The Phoenix Project
Gene Kim, Kevin Behr, & George Spafford
The Phoenix Project is the latest book from the trio of authors Kim, Behr, and Spafford. Ardent students of IT may recognize them as the authors of the Visible Ops Handbook1. Their new book is a very entertaining story rather than a staid handbook. The Phoenix Project is a narrative on project management being reborn within a fictional company. Published recently the book delves into a fairly new area of Information Technology (IT) named Development Operations often referred to simply as DevOps. This marriage of operations and development improves operational efficiency and cross-functional collaboration between business units if done right.
In the book we follow Bill Palmer, a freshly minted Vice President of IT Operations, as he transforms a dysfunctional IT group into the key driver for the company. Bill is mentored throughout the book by Erik Reid, a guy who embraces the principles of Lean Manufacturing and how they apply to DevOps. The book is a very entertaining read with thoughtful commentary peppered throughout.
At the beginning the company is in a sharp decline. The IT unit in charge of launching the new product that will save the business, project Phoenix, is a wreck and the IT boss just got fired. Bill is asked to complete project Phoenix. He doesn’t quite know what he is getting into but he knows it is a mess. The project until this point has been managed in a waterfall project management style and the deliverables have been delayed until everything is complete. Immediately Bill sees this as a problem as no one really knows how complete Phoenix is, no testing has been done, and they have to launch in just a few weeks; on top of that normal operations must continue as well.
Through meetings cast in a sardonic light we are shown there are few processes in place and the ones that exist are not followed by anyone. By adopting agile software development practices the team slowly starts to turn the project around. Following a disastrous launch of Phoenix, a wake-up call resonates throughout the team. They start to give the processes an honest chance and again, the workflow improves and the subsequent releases are less challenging. However, the company is still tanking. Bill gets approval to speak with the heads of other divisions to determine what they need Phoenix to do now, rather than when it was first dreamt up. Gathering this data allows Bill to pivot, to borrow a term from the Lean Startup2. They reprioritized their backlog and started producing software that provided immediate value to those using it. I feel that is the key take-away from the book, identifying the business goal of the organization and then ensuring that the work is always striving to move the company towards that goal. The authors really drive the point home by having the company software security officer John shaken to his very core when his work is swept under the rug by auditors. After a hiatus from work he returns ready to make sure the security issues that are prioritized are ones that help the business achieve their goals, rather than stopping them from doing so as had been his previous modus operandi.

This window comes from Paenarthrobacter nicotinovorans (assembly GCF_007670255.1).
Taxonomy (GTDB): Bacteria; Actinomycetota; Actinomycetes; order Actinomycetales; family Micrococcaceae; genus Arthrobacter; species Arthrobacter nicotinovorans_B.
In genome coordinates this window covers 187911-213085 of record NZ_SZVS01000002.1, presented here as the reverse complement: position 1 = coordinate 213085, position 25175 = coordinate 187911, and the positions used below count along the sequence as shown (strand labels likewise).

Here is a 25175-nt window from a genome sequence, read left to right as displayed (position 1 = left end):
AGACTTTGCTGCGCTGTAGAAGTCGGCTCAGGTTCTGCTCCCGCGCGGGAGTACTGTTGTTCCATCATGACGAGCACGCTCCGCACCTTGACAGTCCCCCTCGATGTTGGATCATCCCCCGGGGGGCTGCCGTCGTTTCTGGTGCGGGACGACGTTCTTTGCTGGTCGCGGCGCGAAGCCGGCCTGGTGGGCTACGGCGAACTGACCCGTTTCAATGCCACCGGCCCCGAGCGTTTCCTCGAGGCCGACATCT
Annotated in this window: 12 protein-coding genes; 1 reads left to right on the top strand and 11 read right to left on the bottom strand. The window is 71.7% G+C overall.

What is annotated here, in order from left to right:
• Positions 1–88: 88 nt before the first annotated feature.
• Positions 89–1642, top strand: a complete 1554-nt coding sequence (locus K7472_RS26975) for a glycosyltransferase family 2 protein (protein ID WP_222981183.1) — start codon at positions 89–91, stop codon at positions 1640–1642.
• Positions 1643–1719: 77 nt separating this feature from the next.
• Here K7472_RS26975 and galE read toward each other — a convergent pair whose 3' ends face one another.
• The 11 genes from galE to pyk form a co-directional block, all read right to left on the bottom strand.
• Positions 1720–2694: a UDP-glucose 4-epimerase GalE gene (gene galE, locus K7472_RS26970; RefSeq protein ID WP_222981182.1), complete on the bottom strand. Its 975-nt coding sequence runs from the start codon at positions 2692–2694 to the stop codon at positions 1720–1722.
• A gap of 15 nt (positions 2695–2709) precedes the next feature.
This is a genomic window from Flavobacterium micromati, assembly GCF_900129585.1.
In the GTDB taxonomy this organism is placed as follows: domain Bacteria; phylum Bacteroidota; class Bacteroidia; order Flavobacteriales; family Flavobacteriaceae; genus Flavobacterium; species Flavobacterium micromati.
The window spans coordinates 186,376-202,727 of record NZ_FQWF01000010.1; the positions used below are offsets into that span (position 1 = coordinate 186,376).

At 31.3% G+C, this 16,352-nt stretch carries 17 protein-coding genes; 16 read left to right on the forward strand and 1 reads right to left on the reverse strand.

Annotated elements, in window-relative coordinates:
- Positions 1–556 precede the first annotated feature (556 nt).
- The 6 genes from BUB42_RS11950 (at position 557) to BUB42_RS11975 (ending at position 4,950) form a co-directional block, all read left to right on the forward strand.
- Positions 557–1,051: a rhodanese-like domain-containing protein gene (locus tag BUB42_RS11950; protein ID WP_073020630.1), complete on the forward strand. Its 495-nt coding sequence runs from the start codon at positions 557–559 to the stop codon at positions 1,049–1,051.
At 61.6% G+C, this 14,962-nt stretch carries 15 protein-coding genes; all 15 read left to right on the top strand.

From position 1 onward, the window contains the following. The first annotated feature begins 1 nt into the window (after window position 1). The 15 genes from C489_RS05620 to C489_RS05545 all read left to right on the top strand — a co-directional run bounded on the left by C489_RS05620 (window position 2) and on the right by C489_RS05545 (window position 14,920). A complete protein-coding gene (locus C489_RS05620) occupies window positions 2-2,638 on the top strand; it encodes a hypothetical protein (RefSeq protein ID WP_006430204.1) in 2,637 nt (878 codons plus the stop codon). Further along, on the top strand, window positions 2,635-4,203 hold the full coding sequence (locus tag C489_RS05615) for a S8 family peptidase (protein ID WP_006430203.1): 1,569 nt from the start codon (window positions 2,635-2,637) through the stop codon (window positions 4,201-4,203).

Eventually Bill helps transform the company from within. The CEO Steve Masters comes to realize the importance of IT in his company. At the beginning of the book IT was thought of as a necessary component to be dealt with, not the core asset that it is for any operation in any industry.
2Lean Startup by Eric Ries
The book image is from IT Revolution Press: http://itrevolution.com/wp-content/uploads/2012/04/PPhardcover.png